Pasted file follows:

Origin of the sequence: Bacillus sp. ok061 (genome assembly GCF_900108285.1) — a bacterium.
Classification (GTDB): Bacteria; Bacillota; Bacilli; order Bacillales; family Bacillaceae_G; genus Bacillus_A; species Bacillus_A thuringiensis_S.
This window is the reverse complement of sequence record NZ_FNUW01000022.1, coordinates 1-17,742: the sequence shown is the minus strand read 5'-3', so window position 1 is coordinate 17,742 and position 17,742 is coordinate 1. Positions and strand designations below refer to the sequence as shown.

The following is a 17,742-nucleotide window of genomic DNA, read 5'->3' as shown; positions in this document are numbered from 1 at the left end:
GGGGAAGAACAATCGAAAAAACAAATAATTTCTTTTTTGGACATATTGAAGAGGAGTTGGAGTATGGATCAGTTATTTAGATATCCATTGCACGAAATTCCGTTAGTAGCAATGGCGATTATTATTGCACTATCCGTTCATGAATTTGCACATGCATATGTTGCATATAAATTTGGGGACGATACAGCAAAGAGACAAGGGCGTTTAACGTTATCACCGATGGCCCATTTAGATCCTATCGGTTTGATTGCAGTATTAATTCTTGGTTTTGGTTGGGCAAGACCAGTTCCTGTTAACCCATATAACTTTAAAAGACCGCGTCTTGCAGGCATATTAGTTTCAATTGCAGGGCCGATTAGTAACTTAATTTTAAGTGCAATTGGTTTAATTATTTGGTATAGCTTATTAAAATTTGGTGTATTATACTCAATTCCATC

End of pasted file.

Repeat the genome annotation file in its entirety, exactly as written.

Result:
Origin of the sequence: Bacillus sp. ok061 (genome assembly GCF_900108285.1) — a bacterium.
Classification (GTDB): Bacteria; Bacillota; Bacilli; order Bacillales; family Bacillaceae_G; genus Bacillus_A; species Bacillus_A thuringiensis_S.
This window is the reverse complement of sequence record NZ_FNUW01000022.1, coordinates 1-17,742: the sequence shown is the minus strand read 5'-3', so window position 1 is coordinate 17,742 and position 17,742 is coordinate 1. Positions and strand designations below refer to the sequence as shown.

The following is a 17,742-nucleotide window of genomic DNA, read 5'->3' as shown; positions in this document are numbered from 1 at the left end:
GGGGAAGAACAATCGAAAAAACAAATAATTTCTTTTTTGGACATATTGAAGAGGAGTTGGAGTATGGATCAGTTATTTAGATATCCATTGCACGAAATTCCGTTAGTAGCAATGGCGATTATTATTGCACTATCCGTTCATGAATTTGCACATGCATATGTTGCATATAAATTTGGGGACGATACAGCAAAGAGACAAGGGCGTTTAACGTTATCACCGATGGCCCATTTAGATCCTATCGGTTTGATTGCAGTATTAATTCTTGGTTTTGGTTGGGCAAGACCAGTTCCTGTTAACCCATATAACTTTAAAAGACCGCGTCTTGCAGGCATATTAGTTTCAATTGCAGGGCCGATTAGTAACTTAATTTTAAGTGCAATTGGTTTAATTATTTGGTATAGCTTATTAAAATTTGGTGTATTATACTCAATTCCATC